CAR-T Immunotherapy Showing Positive Results

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This week, positive data from a Kite Pharma CAR-T immunotherapy clinical trial was released showing that more than one-third of refractory aggressive non-Hodgkin lymphoma (NHL) patients in the study showed no signs of the disease after six months.

Since 2015, The Leukemia & Lymphoma Society has been funding this study through its collaboration with Kite Pharma, a biotechnology company focused on immunotherapy.

In this therapy, immune T-cells are removed from the patient’s body, and then the cells are genetically engineered to produce a protein on the surface of the T-cells that can bind and recognize the cancer cells. Once the T-cells “home in” on the cancer cells, this triggers the T-cells to multiply and kill the cancer-ridden cells.

This clinical study is funded through LLS’s Therapy Acceleration Program (TAP)® through which LLS collaborates directly with biotechnology companies to help accelerate the development of promising therapies.

LLS also supports Novartis’s CAR-T program, through support of a team led by Dr. Carl June of the University of Pennsylvania who is credited with pioneering this therapy. LLS has invested in the work of Dr. June and his colleagues since 1998, investing more than $20 million to advance this treatment.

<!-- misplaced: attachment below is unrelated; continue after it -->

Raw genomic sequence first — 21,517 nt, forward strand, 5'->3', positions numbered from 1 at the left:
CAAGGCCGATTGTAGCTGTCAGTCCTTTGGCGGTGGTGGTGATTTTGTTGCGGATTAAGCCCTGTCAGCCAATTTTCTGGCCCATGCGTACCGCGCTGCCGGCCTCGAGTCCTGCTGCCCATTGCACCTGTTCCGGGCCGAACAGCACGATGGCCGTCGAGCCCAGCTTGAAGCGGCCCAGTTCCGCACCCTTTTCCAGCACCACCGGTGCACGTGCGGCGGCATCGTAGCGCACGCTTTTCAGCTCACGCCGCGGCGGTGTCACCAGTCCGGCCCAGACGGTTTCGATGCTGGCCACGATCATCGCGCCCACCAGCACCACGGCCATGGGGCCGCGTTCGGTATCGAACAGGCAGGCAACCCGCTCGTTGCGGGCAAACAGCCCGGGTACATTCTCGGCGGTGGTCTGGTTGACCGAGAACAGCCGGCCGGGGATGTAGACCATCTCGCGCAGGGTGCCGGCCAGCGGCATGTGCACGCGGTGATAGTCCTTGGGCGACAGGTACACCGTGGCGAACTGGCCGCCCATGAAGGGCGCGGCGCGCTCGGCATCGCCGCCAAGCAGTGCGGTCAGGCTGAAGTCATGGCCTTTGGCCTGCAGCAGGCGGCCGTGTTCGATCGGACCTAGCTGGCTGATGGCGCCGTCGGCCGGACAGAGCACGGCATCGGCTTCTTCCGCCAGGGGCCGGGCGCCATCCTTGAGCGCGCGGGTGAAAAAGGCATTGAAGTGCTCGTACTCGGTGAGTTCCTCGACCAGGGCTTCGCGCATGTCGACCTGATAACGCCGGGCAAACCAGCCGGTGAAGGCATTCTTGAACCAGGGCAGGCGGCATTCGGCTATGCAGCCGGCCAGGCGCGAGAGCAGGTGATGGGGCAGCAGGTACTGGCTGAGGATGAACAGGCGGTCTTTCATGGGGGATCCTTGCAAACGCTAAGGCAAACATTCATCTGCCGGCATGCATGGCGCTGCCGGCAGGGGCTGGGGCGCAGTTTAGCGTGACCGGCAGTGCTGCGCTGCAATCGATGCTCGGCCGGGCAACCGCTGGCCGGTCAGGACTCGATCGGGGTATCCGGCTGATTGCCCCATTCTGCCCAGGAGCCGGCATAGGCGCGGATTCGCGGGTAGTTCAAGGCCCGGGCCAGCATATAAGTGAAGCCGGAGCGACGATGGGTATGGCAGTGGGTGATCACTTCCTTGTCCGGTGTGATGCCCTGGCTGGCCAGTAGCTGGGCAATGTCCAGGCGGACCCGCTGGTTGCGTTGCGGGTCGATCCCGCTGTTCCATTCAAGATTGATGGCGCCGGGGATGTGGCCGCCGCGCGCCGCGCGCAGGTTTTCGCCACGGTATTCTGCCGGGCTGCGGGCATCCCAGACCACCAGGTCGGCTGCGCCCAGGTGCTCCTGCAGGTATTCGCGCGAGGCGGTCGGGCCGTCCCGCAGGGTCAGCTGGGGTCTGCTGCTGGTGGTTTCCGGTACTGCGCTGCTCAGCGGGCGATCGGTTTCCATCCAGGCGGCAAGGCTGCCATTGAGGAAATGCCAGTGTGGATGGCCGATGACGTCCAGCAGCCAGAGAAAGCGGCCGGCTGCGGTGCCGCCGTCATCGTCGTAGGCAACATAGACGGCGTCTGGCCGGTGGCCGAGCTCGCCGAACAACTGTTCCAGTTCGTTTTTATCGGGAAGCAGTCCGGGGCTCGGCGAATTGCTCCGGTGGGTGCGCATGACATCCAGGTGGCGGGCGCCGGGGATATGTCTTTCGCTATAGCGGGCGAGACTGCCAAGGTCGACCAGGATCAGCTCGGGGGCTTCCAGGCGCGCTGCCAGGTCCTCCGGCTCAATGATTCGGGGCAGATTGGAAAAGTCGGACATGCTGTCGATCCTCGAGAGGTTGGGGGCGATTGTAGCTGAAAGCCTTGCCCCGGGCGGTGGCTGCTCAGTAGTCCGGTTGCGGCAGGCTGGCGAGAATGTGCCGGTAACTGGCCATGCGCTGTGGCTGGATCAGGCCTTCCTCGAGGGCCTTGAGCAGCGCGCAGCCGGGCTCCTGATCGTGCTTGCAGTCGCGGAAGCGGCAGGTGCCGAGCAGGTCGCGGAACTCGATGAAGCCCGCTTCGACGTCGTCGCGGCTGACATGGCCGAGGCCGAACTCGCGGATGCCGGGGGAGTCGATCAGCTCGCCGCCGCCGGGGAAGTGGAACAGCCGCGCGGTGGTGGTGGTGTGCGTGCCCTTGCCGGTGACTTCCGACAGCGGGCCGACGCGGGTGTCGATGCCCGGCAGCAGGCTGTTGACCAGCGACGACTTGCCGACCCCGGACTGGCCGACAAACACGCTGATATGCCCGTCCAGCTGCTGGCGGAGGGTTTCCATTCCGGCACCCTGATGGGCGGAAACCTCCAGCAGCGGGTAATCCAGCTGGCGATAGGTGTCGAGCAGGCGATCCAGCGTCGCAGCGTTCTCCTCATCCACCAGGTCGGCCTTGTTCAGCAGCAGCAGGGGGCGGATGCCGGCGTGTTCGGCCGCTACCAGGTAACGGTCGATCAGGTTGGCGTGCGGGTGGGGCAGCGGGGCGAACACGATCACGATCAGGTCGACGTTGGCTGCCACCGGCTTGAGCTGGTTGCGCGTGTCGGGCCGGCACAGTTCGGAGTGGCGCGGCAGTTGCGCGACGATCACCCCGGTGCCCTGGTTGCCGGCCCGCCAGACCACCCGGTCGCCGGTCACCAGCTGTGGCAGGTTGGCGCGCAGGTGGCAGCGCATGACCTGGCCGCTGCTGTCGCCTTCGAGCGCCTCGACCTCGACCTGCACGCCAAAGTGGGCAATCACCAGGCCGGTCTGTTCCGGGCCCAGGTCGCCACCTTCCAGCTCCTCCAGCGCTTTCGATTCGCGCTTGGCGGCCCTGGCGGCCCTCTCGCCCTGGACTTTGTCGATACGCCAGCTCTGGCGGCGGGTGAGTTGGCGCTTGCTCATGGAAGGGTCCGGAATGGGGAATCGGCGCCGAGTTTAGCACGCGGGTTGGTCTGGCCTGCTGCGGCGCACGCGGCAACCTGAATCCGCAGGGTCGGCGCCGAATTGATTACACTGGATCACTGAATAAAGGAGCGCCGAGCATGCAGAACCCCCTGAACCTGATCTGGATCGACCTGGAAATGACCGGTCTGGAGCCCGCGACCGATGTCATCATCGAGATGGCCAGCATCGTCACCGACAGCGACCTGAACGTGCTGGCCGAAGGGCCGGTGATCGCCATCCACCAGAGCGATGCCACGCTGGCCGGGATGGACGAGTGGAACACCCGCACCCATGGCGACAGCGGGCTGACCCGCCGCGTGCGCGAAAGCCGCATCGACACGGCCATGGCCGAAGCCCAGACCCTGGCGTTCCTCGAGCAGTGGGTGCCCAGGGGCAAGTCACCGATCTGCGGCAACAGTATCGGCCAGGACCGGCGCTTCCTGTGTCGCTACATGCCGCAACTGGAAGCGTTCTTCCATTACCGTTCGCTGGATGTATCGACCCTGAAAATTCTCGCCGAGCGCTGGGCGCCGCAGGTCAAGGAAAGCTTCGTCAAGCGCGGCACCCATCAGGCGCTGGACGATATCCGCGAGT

Because of this groundbreaking research, we have seen remarkable progress in the treatment of blood cancer. This therapy has proven to be miraculously effective in patients with certain types of leukemia and lymphoma. Dozens of adults and children near death are now in remission, and some remain healthy up to five years after treatment.

While the U.S. Food and Drug Administration has not yet approved this treatment, patients are able to enroll in clinical trials. If you are a blood cancer patient or caregiver interested in enrolling in a clinical trial, you can contact our master’s level information specialists at the LLS Information Resource Center.

Image used with permission from The Stiliyan Petrov Foundation (SPF) with reference to the Department of Hematology at the University College London, United Kingdom.

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